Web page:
Blessing the Sea – Issue 3, October 2020 “The Hardest Practice of the Heart”

“Blessed are you, our eternal G-d, Ruler of the Universe, who made the great sea.”
A traditional, though rarely heard today, Jewish blessing upon encountering the majesty and the power of a large body of water. It’s a small but powerful reminder of many opportunities throughout the day to stop the rush and experience the reality, to touch its divine nature.

 “What do You want from me? Why did You throw a soul into me?” sings the young and astonishingly deep Israeli singer Hanan Ben Ari.
    I grapple with these questions too. What is my authentic path? Where is it meant to lead me? How do I stay faithful, as Rav Kook wrote, “to [my] inner essence, to the image of G-d in [my] midst”?
     After the most extraordinary High Holidays, it is now a new year, year 5781, counting in the Jewish tradition. And a new year, to me, means new resolutions.
     Last year I found myself engaged in daily morning prayer practice and – bless the Internet – weekly Torah study. I am sharing below some practices I’d like to cultivate this year, practices that help respond to reality without reactivity.
     Also included is a post, deeply inspirational to me as a parent, on valuable life lessons a rabbi learned from his autistic son. (It’s quite raw, but so true.) 
     Thank you, my dear friends, on joining on me on this journey. Wishing you a year of deepening clarity and joy,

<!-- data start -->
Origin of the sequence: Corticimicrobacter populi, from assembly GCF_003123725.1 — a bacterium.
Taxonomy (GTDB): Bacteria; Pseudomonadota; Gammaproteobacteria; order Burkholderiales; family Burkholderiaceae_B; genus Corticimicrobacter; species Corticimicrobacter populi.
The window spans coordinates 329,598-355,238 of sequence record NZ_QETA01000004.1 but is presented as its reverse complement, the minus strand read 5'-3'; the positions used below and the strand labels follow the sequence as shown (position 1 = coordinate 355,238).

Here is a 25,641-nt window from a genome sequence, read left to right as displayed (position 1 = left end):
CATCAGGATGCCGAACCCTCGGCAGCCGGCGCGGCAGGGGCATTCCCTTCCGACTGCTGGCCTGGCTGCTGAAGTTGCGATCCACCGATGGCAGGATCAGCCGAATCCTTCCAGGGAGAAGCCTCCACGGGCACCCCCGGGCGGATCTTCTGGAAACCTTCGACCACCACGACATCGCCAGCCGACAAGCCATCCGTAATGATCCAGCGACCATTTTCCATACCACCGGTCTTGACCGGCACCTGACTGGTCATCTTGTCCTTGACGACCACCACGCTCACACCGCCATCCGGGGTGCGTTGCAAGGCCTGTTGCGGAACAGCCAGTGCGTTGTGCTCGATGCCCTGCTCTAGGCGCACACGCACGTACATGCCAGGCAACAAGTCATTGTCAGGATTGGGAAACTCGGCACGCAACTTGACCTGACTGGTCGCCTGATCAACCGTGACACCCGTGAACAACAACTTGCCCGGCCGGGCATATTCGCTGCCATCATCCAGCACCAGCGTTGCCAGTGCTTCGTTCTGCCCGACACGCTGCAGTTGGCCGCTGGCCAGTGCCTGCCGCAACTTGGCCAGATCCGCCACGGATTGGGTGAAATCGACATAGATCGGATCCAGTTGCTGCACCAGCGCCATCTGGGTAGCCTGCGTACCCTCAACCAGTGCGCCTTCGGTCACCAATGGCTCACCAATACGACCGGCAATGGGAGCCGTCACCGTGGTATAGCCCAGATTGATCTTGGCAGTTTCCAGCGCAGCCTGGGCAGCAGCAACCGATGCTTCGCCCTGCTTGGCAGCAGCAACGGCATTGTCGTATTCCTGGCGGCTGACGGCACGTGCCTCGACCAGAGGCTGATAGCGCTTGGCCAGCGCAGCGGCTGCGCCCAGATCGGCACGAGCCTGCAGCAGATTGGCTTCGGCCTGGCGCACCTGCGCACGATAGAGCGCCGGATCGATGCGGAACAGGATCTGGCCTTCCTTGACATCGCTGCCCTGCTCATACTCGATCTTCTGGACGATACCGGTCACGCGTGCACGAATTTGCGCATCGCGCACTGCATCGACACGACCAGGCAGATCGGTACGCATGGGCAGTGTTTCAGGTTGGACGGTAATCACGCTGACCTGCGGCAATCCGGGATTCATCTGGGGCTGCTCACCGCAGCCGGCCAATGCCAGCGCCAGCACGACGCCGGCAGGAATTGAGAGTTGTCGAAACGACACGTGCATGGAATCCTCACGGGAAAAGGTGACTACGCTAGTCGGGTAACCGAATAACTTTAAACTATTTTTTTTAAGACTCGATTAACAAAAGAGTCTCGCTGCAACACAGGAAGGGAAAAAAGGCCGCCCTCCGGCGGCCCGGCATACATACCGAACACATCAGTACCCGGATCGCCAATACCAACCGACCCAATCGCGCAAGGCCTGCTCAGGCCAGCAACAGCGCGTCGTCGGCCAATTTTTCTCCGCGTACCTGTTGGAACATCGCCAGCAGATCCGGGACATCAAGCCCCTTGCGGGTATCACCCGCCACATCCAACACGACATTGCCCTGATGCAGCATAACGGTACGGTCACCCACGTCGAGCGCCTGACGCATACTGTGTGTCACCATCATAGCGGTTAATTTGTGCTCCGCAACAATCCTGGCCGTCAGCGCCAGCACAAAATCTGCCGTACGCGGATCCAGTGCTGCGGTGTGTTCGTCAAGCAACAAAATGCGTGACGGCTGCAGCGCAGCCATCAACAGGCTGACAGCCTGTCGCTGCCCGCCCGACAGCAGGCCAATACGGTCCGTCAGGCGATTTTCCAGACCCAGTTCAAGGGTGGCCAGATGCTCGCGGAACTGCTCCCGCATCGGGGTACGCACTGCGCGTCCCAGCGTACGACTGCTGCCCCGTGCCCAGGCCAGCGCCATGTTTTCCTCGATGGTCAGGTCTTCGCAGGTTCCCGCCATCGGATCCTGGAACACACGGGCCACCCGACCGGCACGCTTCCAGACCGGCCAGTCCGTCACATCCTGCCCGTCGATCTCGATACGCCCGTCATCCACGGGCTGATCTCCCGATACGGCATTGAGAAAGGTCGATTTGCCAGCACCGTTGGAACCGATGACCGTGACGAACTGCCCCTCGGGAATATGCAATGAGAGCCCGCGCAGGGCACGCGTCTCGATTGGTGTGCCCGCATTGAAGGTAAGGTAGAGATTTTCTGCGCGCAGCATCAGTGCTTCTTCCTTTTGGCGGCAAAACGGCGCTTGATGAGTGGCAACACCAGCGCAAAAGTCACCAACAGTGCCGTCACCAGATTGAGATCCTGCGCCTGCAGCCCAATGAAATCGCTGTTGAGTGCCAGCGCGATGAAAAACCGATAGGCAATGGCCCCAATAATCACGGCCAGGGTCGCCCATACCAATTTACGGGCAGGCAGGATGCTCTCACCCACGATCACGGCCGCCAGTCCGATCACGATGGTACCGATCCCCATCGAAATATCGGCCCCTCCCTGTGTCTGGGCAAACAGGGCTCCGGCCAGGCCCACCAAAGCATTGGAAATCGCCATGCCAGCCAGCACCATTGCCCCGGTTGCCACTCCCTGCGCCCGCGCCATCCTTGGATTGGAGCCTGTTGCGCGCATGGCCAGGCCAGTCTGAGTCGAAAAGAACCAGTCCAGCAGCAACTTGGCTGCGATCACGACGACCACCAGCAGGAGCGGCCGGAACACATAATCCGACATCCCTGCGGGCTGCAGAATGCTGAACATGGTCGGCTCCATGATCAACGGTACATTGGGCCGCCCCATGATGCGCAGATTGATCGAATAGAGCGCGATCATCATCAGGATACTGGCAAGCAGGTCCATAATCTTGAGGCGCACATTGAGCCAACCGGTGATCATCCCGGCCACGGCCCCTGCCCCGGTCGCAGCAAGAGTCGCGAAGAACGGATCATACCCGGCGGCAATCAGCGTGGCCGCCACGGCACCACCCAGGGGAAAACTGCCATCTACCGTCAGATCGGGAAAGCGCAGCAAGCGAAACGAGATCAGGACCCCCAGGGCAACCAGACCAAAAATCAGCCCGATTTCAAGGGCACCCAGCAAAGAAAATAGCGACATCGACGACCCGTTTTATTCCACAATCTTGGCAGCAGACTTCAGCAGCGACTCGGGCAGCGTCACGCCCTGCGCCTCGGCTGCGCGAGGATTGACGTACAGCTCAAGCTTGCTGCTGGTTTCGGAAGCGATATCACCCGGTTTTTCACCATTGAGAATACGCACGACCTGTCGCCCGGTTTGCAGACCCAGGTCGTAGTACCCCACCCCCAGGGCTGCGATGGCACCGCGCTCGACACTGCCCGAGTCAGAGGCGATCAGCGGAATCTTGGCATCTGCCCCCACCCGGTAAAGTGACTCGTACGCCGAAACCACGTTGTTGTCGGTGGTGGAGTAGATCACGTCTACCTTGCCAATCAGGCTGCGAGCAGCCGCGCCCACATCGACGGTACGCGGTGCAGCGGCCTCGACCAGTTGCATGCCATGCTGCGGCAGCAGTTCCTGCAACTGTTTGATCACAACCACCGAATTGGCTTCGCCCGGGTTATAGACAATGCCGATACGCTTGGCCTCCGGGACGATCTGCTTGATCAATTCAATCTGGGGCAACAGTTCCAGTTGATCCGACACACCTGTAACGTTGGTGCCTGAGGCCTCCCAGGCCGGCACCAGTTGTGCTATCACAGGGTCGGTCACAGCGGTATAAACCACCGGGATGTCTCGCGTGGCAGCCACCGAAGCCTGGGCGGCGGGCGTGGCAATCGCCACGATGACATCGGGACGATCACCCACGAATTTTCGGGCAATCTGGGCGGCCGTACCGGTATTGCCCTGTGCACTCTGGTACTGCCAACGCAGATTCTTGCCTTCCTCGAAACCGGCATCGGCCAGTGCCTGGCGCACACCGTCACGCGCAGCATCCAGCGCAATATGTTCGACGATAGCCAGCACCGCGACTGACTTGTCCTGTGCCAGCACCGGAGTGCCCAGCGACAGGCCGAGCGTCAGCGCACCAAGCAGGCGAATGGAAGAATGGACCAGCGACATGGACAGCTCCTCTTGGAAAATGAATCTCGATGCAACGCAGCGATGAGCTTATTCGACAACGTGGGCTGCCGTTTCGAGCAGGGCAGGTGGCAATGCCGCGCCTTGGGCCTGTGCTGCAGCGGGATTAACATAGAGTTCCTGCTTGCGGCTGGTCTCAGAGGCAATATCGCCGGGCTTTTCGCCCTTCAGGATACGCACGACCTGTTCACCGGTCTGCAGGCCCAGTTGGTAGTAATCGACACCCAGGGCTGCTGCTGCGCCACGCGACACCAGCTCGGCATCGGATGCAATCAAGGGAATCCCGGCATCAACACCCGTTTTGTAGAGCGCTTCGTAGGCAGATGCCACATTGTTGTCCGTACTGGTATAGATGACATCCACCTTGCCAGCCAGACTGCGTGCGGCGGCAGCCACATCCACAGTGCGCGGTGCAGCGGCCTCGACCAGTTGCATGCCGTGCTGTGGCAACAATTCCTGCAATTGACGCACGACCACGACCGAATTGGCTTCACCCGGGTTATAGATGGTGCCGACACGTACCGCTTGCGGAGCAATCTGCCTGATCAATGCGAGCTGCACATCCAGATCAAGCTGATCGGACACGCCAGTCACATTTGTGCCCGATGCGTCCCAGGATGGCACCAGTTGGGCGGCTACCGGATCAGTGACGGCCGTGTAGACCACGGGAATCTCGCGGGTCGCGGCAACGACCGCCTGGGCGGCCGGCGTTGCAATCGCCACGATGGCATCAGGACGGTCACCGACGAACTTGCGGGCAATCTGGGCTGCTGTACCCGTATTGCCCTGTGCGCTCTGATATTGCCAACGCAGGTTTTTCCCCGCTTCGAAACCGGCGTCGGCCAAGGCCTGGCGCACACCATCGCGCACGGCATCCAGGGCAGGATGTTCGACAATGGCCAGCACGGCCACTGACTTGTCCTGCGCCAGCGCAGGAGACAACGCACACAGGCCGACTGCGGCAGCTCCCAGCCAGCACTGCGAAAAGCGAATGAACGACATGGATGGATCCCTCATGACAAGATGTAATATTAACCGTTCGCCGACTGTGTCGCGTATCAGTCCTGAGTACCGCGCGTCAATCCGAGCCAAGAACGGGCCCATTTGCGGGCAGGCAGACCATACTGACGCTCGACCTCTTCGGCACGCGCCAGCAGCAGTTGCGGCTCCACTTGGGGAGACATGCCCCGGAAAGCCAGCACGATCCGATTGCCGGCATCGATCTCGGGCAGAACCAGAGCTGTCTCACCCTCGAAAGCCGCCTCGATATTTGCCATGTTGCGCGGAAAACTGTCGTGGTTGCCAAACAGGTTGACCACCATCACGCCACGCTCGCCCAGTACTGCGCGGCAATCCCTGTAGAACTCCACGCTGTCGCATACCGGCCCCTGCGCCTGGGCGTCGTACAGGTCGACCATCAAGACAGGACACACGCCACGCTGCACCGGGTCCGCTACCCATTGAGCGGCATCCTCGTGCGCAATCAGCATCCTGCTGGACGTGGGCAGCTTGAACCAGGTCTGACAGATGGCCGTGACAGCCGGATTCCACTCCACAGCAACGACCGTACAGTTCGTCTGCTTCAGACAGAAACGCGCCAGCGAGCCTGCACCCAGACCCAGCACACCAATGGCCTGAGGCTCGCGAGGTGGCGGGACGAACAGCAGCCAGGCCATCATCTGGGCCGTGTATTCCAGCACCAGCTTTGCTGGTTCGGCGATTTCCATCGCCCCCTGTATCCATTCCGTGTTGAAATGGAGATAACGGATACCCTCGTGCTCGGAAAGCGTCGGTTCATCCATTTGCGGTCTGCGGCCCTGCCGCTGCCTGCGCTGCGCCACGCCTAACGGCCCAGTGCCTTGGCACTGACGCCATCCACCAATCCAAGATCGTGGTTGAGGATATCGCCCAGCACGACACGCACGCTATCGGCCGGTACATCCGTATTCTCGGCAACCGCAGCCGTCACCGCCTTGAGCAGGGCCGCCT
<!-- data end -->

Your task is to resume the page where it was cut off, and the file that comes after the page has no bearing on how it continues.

Meeting Life’s Challenges with Gassho

An intensive practice period at Zen Center Los Angeles is teaching a timeless gesture. Yes, it’s Buddhist, but can it be useful in a Jewish setting? []

Removing Sleep from My Eyes, and Confusion from My Mind

Touched to see the October Applied Jewish Spirituality newsletter introduce my final installment in the morning prayers blog as latest AJS blog post as “especially beautiful and rich with concrete ideas for practice.” 

An Overlooked Quality of the Heart: Sympathetic Joy

Does you heart soar or shrink hearing of a co-worker’s promotion, or a friend’s son’s acceptance into a prestigious college? The Buddhist magazine Lion’s Roar recently ran a feature on mudita, a little-known, and possible the most difficult, quality one can cultivate – delight in the happiness of others. []

Everyone is Someone’s Jacob: What I’ve Learned from My Autistic Son

Rabbi Bradley Shavit Artson, head of the rabbinic school at American Jewish University here in Los Angeles, is a magnificent writer and speaker. “Jacob has taught me to let go of the future. Jacob taught me all the thousands of expectations and impositions that I didn’t even know I had and that I had to give up. And I discovered that I counted on them only when I realized I couldn’t have them anymore.” [. . .

Hanan Ben Ari “What Do You Want from Me?” |מה אתה רוצה ממני|

Hanan Ben Ari is one of Israel’s most intriguing pop stars, whose songs yearn for G-d and lover often in the same sentence, much like the Hebrew poetry of the medieval Spain, or even the biblical Song of Songs. In this 2017 hit, he sings (my loose translation):
Keep me safe from myself / Watch over me, in truth / After all the empty prayers, words, and silence / Speak now / 
You promised me / To always be the light / At the end of darkness / I just can’t do this anymore / Now it’s Your turn
What do You want from me? / Why did You throw a soul into me? / Come visit me at noon / Hold me as you look into my eyes []

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